Explained: How Data Protection Bill aims to safeguard Indians’ privacy

New Delhi (IANS) From hefty penalties ranging from a minimum of Rs 50 crore to a maximum of Rs 250 crore on social media platforms for violating rules to enabling digital markets to grow more responsibly while safeguarding citizens’ data, the Digital Personal Data Protection Bill, 2023 was cleared on Monday by the Lok Sabha and will go to the Rajya Sabha now.

The Bill envisages the creation of a Data Protection Board of India. Since the structure of the Board is to be notified after enactment of the Bill, at this stage, the financial implications of setting up and functioning of the Board is estimated to be about Rs 25 crore towards initial capital expenditure and Rs 10 crore annually for recurring expenditure.

The said expenditure is to be incurred from and out of the Consolidated Fund of India.

The Board has the authority to summon and examine individuals under oath, inspect documents of companies handling personal data, and recommend blocking access to intermediaries that repeatedly breach the Bill’s provisions.

The Data Protection Bill will assess penalties based on the nature and severity of the breach, with potential fines of up to Rs 250 crore for instances of data breaches, failure to protect personal data, or failure to inform the Board and users of a breach.

The Bill will apply to the processing of digital personal data within India where such data is collected online, or collected offline and is digitised. It will also apply to such processing outside the country, if it is for offering goods or services in India.

Personal data may be processed only for a lawful purpose upon consent of an individual. Consent may not be required for specified legitimate uses such as voluntary sharing of data by the individual or processing by the state for permits, licences, benefits, and services.

Data fiduciaries will be obligated to maintain the accuracy of data, keep data secure, and delete data once its purpose has been met.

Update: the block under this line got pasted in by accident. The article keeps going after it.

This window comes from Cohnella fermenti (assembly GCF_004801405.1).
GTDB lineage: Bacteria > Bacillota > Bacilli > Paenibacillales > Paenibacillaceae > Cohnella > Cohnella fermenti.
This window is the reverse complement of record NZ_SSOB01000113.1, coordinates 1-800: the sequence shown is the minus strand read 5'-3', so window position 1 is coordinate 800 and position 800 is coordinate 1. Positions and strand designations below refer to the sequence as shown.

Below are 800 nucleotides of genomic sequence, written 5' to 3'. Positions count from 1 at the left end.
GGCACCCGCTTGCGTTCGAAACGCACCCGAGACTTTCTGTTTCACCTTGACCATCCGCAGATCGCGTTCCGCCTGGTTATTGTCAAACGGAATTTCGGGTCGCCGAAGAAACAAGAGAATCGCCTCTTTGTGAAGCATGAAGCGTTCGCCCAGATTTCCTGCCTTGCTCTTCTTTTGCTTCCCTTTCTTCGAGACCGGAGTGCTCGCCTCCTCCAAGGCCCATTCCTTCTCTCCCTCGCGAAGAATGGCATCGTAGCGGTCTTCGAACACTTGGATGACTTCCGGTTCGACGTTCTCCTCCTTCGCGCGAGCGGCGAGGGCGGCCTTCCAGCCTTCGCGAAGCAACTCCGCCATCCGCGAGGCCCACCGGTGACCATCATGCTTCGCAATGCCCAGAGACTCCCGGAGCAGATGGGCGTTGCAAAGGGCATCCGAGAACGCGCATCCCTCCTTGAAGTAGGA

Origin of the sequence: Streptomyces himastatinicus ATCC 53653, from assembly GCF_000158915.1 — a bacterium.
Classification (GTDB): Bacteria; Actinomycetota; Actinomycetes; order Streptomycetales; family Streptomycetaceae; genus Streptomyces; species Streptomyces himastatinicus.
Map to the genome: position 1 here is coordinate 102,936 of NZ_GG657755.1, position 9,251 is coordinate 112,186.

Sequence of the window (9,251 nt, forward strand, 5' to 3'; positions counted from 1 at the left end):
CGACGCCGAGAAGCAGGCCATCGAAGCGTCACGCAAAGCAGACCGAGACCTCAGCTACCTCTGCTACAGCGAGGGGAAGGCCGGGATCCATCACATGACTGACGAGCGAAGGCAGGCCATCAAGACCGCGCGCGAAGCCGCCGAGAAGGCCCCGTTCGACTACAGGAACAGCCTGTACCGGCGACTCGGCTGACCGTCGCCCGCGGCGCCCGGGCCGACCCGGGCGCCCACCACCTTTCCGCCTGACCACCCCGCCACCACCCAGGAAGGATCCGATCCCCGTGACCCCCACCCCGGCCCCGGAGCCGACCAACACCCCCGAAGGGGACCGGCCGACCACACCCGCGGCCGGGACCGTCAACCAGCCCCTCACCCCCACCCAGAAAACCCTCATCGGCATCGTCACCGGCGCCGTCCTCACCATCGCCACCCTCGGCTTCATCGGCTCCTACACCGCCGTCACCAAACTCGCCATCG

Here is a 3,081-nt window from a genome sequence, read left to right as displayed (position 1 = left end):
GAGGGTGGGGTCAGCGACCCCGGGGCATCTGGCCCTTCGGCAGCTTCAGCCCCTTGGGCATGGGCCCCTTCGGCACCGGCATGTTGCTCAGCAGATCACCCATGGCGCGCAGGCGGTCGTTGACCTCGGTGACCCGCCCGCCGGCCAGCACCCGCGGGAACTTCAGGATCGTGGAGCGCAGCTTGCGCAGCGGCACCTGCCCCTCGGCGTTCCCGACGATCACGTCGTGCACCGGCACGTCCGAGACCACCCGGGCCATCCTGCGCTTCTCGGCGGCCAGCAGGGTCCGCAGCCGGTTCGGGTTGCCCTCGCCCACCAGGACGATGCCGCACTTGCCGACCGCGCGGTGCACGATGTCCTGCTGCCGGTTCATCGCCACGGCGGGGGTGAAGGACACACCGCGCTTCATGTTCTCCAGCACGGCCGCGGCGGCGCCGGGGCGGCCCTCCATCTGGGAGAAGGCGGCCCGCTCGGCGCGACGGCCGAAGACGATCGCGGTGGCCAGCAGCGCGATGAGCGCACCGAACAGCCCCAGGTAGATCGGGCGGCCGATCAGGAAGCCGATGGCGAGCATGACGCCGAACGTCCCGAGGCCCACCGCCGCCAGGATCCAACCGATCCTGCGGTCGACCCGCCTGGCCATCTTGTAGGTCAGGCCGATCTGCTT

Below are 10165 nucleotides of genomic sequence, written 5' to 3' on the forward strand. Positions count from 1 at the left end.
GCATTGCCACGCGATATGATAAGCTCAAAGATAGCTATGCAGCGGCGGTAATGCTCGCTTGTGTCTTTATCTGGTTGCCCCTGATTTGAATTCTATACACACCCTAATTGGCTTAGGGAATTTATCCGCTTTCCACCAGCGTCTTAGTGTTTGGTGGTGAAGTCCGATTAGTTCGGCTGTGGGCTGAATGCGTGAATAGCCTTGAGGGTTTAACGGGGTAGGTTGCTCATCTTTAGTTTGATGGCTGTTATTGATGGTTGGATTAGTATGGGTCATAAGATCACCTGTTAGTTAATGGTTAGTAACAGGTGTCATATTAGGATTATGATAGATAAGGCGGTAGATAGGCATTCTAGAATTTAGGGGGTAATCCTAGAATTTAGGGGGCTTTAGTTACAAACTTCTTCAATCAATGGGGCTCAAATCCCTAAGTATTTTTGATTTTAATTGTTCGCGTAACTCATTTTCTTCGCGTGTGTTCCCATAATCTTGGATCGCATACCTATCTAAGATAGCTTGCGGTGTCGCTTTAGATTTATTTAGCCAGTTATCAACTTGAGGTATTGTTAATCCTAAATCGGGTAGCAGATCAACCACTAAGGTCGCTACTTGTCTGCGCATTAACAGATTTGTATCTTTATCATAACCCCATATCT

The Bill grants certain rights to individuals, including the right to obtain information, seek correction and erasure, and grievance redressal.

The Centre may exempt government agencies from the application of provisions of the Bill in the interest of specified grounds such as security of the state, public order, and prevention of offences.

According to Manish Sehgal, Partner, Risk Advisory, Deloitte India, once enacted, the Bill will enhance the privacy cognisance of Indian citizens by empowering them with their privacy rights through transformative accountability measures to be adopted by the enterprises.

Hemant Krishna, Partner, Shardul Amarchand Mangaldas & Co, said with the strides made by AI, personal data can be processed with unprecedented velocity and sophistication.

“Ironically, despite the volume and variety of personal data in India, due to the absence of a proper privacy framework, citizens have not had sufficient control over their data and businesses have struggled to find legitimate ways to collect and process personal data. That is all set to change when the DPDP Bill becomes law,” Krishna said.

The Bill brings in the much-needed legal framework to foster trust in digital markets. On one hand, it protects the privacy of Indian digital citizens and on the other, it enables digital markets to grow more responsibly.

“In the short run, the Act will increase the compliance burden of smaller firms. With the passage of time, however, such compliance becomes standard. Moreover, this framework will increase the trust of users in newer and lesser-known firms. Thus, small firms need not fear the compliance cost,” said Vikas Kathuria, Associate Professor, School of Law, BML Munjal University.

However, since the Bill does not differentiate between personal data and critical/sensitive personal data, it will be interesting to see how compliances unfold at a pan-India level.

“Especially, since notice and consent requirements will trigger even when name and phone number/e-mail ids are collected. This is a paradigm shift from the existing data protection rules which trigger compliances only for sensitive personal data,” said Huzefa Tavawalla, Head, Disruptive Technologies practice group, Nishith Desai Associates.

In the event of a data breach, companies are mandated to promptly inform the Data Protection Board (DPB) and the affected users.

Processing data of minors and individuals with guardians must be done only with the consent of guardians, according to the Bill.

Companies are required to appoint a Data Protection Officer and share their contact details with the users.

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